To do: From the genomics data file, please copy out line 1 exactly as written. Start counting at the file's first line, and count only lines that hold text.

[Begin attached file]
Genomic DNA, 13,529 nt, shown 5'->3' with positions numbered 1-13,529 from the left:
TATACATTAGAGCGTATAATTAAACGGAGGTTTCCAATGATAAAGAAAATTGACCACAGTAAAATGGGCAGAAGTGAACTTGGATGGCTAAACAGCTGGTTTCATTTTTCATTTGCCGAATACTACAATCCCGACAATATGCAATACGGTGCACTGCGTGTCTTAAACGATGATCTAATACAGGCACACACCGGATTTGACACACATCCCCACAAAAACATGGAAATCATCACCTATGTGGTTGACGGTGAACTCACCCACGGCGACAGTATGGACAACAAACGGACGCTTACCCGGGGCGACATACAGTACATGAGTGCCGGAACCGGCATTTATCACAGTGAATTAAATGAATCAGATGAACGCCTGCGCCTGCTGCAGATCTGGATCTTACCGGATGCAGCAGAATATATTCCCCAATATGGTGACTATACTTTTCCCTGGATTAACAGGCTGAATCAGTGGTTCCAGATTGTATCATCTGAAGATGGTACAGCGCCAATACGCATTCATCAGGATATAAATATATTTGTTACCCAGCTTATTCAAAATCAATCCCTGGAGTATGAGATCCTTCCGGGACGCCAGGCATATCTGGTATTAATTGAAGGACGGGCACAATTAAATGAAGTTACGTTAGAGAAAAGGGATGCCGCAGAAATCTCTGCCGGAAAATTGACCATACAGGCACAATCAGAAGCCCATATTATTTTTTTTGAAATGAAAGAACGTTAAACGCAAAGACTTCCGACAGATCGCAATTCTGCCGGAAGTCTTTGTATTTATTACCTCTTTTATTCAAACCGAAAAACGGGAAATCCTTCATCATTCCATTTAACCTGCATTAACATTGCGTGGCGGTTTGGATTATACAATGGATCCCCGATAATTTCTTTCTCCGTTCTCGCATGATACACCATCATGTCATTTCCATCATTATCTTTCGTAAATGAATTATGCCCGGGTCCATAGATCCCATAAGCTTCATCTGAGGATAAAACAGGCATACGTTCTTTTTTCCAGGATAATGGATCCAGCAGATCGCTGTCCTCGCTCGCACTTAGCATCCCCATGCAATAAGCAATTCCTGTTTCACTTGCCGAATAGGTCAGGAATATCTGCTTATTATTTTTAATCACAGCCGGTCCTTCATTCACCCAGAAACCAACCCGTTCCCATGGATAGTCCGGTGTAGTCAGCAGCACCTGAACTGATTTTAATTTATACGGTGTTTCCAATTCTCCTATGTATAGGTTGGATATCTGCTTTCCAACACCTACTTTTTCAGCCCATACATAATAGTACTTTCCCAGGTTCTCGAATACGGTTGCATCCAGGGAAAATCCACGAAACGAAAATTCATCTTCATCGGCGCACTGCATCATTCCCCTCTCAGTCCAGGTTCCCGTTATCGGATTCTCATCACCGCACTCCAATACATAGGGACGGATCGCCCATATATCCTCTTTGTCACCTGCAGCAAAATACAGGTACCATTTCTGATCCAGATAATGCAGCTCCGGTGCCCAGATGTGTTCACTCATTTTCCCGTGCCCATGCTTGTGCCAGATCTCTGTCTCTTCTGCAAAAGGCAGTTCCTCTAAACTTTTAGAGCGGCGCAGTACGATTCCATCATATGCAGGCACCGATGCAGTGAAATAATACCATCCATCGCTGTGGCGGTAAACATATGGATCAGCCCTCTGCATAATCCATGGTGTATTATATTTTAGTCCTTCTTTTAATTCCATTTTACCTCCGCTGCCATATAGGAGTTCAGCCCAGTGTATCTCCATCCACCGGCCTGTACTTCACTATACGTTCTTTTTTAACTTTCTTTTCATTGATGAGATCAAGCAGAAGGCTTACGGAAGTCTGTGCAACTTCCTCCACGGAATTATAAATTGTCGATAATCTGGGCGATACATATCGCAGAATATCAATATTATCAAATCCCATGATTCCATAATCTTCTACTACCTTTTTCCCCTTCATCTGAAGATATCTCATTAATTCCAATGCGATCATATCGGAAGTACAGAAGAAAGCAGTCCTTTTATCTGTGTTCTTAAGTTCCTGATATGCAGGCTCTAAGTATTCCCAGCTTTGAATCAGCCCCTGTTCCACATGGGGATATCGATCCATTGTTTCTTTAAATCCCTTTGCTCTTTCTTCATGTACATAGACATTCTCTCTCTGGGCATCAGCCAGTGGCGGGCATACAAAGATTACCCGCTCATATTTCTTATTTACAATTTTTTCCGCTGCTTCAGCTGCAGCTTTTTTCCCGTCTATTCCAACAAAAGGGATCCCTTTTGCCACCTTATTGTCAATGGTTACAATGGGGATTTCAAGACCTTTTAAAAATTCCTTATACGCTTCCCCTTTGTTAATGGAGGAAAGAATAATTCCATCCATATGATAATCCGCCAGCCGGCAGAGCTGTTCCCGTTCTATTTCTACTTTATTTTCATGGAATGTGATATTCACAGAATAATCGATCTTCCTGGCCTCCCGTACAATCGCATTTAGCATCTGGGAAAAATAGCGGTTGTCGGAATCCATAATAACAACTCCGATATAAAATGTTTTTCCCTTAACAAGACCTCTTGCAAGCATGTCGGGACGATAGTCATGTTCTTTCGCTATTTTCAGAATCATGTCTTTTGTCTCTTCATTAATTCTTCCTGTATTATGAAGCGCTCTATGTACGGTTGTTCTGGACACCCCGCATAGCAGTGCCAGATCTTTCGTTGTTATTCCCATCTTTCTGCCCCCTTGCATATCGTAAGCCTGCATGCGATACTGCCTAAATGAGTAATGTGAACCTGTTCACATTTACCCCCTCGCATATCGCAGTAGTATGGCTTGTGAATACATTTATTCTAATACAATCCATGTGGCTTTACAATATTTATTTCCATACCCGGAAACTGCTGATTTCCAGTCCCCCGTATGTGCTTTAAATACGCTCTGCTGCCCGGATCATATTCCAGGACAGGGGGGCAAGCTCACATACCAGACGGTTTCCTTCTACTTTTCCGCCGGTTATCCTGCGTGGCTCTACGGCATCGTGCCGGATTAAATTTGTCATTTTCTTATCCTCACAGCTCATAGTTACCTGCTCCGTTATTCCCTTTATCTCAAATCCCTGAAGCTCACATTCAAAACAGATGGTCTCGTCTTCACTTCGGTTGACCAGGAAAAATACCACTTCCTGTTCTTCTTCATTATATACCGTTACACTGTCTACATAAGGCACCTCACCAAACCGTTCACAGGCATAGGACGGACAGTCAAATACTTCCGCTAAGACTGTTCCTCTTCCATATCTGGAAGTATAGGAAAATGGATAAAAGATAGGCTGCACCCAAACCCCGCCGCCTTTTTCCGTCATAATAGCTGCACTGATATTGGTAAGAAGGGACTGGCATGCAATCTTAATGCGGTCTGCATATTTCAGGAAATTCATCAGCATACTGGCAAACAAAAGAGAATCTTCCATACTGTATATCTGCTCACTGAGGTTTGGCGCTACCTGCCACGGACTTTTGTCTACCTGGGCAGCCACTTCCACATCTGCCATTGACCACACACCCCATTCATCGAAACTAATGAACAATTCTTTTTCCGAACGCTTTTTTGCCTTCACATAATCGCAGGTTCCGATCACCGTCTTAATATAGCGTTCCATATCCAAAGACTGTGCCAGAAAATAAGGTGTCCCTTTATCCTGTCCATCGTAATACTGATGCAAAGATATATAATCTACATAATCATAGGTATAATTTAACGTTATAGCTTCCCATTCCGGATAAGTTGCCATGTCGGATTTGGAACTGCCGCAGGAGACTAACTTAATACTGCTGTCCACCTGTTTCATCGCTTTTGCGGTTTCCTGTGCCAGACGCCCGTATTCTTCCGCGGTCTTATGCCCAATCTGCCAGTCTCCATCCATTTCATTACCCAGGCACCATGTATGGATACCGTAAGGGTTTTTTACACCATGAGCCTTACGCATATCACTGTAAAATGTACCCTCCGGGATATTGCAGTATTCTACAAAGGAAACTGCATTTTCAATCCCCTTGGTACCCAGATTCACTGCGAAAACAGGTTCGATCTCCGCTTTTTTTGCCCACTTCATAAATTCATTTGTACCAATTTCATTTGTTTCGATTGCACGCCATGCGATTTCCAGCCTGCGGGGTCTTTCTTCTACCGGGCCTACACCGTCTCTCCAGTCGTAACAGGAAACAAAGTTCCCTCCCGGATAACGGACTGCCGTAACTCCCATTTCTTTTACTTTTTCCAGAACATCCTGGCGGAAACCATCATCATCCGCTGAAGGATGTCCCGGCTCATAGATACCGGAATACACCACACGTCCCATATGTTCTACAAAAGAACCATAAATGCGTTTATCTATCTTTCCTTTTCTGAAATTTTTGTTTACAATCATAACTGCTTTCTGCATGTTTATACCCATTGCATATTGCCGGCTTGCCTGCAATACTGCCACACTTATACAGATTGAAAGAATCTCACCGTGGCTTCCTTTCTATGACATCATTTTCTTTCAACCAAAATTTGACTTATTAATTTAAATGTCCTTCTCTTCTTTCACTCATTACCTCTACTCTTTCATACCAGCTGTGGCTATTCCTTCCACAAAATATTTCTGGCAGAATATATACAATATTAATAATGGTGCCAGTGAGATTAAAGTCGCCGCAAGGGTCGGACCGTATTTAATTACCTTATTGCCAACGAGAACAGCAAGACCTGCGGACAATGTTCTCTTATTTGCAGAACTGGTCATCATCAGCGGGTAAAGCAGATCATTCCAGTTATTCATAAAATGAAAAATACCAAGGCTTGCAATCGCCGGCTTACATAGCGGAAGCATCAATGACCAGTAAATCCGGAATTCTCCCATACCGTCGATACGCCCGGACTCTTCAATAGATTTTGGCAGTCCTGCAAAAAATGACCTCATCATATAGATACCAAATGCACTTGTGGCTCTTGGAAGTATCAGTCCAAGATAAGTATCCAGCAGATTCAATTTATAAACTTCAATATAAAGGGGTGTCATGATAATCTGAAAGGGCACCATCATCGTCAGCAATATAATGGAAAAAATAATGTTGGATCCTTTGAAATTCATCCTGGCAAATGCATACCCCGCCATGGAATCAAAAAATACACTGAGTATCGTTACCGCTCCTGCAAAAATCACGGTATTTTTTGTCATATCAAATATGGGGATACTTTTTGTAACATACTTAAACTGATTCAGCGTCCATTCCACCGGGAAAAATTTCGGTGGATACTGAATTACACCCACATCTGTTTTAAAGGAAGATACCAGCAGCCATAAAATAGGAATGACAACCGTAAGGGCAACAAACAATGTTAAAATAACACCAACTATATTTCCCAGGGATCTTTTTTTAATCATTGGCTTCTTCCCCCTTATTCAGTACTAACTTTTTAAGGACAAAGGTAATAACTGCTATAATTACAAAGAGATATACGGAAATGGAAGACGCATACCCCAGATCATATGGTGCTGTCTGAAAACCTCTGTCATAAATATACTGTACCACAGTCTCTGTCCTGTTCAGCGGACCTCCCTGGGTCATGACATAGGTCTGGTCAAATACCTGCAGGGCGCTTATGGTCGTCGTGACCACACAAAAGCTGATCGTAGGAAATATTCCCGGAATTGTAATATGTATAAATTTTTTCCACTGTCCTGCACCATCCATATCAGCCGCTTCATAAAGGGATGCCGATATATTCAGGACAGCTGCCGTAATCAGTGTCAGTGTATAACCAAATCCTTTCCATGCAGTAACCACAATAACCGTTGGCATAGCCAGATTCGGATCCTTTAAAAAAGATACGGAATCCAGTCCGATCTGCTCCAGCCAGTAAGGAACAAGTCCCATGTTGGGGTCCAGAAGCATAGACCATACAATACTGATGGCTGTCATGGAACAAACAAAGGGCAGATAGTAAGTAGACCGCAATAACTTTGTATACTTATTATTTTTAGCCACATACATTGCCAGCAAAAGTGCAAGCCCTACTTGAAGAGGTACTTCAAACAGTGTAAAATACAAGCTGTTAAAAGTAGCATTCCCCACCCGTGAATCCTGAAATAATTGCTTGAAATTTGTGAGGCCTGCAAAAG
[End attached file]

Genomic DNA, 13,529 nt, shown 5'->3' with positions numbered 1-13,529 from the left: